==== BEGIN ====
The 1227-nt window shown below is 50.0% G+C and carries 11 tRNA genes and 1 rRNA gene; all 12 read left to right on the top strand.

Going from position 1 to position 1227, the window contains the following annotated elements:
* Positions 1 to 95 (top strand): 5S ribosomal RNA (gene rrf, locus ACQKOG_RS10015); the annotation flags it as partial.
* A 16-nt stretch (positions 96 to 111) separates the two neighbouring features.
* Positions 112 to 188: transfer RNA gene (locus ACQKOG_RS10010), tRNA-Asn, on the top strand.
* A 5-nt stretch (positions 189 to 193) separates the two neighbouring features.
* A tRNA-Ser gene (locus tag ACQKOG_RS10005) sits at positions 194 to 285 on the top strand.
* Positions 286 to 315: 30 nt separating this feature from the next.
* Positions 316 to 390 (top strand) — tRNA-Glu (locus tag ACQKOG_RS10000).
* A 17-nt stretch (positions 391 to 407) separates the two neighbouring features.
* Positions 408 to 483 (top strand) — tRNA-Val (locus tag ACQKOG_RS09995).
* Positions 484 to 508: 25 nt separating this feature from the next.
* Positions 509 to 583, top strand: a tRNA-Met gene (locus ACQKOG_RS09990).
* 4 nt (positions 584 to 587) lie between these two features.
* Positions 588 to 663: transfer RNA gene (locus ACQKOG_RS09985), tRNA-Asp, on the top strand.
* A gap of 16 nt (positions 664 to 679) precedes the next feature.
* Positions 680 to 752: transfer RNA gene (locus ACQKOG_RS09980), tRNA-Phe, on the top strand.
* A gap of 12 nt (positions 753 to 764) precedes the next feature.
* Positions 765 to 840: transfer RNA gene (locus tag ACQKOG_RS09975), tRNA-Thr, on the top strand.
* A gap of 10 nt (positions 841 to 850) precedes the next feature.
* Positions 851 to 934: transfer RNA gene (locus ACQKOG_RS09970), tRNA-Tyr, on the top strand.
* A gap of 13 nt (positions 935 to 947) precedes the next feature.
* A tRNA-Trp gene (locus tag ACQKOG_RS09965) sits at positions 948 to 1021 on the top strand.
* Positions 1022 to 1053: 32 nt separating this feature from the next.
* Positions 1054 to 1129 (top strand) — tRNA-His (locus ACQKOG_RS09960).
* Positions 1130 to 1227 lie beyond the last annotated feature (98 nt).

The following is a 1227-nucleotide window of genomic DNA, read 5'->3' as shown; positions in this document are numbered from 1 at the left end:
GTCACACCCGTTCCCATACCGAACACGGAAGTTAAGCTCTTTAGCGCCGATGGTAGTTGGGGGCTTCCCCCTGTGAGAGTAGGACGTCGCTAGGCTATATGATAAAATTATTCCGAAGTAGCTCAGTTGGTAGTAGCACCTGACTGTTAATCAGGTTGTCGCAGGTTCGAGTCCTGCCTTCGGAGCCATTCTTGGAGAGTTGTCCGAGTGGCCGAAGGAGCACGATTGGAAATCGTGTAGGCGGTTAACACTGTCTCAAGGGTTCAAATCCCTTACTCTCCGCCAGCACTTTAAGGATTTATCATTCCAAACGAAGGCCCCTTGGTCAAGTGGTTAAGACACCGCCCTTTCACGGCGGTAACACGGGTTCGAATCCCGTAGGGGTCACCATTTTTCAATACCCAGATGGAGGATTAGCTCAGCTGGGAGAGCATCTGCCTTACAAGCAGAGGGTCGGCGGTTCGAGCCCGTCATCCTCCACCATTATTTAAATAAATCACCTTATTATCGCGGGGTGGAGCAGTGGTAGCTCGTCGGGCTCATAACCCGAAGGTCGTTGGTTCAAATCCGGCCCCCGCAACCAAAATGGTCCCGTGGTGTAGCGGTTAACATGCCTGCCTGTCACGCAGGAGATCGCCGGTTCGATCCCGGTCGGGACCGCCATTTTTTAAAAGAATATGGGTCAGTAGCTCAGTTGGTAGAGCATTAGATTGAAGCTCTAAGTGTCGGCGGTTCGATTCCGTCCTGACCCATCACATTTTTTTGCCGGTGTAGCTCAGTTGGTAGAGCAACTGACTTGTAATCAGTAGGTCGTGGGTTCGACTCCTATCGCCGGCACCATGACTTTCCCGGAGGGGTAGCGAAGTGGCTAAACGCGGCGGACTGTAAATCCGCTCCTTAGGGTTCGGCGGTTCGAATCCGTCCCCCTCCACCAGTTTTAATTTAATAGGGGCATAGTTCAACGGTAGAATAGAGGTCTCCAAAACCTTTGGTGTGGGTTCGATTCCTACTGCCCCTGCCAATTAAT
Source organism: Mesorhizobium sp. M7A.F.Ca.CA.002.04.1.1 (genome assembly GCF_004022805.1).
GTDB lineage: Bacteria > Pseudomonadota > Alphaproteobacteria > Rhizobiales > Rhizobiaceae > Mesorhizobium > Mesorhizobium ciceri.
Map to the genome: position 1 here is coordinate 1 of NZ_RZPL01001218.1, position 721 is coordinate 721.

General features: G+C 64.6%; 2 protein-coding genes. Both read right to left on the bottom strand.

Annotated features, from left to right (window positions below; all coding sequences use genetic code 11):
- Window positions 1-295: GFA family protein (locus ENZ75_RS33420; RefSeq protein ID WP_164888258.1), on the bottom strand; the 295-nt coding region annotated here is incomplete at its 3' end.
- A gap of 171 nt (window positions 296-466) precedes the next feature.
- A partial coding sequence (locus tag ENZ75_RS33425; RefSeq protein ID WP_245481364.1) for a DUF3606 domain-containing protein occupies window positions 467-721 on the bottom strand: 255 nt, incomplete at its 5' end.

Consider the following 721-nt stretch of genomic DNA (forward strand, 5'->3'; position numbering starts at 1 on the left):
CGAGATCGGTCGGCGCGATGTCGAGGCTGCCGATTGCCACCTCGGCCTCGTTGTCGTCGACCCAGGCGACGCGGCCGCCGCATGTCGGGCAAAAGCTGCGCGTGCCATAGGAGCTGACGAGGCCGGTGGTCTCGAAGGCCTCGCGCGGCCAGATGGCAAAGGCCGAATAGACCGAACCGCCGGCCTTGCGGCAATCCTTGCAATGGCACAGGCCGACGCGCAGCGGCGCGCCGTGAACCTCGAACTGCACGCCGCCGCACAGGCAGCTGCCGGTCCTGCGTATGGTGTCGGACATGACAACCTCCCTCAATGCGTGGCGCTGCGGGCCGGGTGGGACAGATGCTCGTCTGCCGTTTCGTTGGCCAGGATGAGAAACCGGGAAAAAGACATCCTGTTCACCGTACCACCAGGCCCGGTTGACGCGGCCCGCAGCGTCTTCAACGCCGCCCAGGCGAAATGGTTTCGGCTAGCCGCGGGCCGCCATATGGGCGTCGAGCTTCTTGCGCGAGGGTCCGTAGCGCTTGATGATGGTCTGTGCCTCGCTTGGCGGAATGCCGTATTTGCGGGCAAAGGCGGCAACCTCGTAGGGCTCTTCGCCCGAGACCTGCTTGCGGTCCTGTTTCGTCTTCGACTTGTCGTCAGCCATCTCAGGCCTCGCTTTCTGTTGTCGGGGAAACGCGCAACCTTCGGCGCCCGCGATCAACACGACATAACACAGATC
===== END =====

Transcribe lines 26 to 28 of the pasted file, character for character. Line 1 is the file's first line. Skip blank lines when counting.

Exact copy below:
* Positions 1130 to 1227 lie beyond the last annotated feature (98 nt).

The following is a 1227-nucleotide window of genomic DNA, read 5'->3' as shown; positions in this document are numbered from 1 at the left end:
GTCACACCCGTTCCCATACCGAACACGGAAGTTAAGCTCTTTAGCGCCGATGGTAGTTGGGGGCTTCCCCCTGTGAGAGTAGGACGTCGCTAGGCTATATGATAAAATTATTCCGAAGTAGCTCAGTTGGTAGTAGCACCTGACTGTTAATCAGGTTGTCGCAGGTTCGAGTCCTGCCTTCGGAGCCATTCTTGGAGAGTTGTCCGAGTGGCCGAAGGAGCACGATTGGAAATCGTGTAGGCGGTTAACACTGTCTCAAGGGTTCAAATCCCTTACTCTCCGCCAGCACTTTAAGGATTTATCATTCCAAACGAAGGCCCCTTGGTCAAGTGGTTAAGACACCGCCCTTTCACGGCGGTAACACGGGTTCGAATCCCGTAGGGGTCACCATTTTTCAATACCCAGATGGAGGATTAGCTCAGCTGGGAGAGCATCTGCCTTACAAGCAGAGGGTCGGCGGTTCGAGCCCGTCATCCTCCACCATTATTTAAATAAATCACCTTATTATCGCGGGGTGGAGCAGTGGTAGCTCGTCGGGCTCATAACCCGAAGGTCGTTGGTTCAAATCCGGCCCCCGCAACCAAAATGGTCCCGTGGTGTAGCGGTTAACATGCCTGCCTGTCACGCAGGAGATCGCCGGTTCGATCCCGGTCGGGACCGCCATTTTTTAAAAGAATATGGGTCAGTAGCTCAGTTGGTAGAGCATTAGATTGAAGCTCTAAGTGTCGGCGGTTCGATTCCGTCCTGACCCATCACATTTTTTTGCCGGTGTAGCTCAGTTGGTAGAGCAACTGACTTGTAATCAGTAGGTCGTGGGTTCGACTCCTATCGCCGGCACCATGACTTTCCCGGAGGGGTAGCGAAGTGGCTAAACGCGGCGGACTGTAAATCCGCTCCTTAGGGTTCGGCGGTTCGAATCCGTCCCCCTCCACCAGTTTTAATTTAATAGGGGCATAGTTCAACGGTAGAATAGAGGTCTCCAAAACCTTTGGTGTGGGTTCGATTCCTACTGCCCCTGCCAATTAAT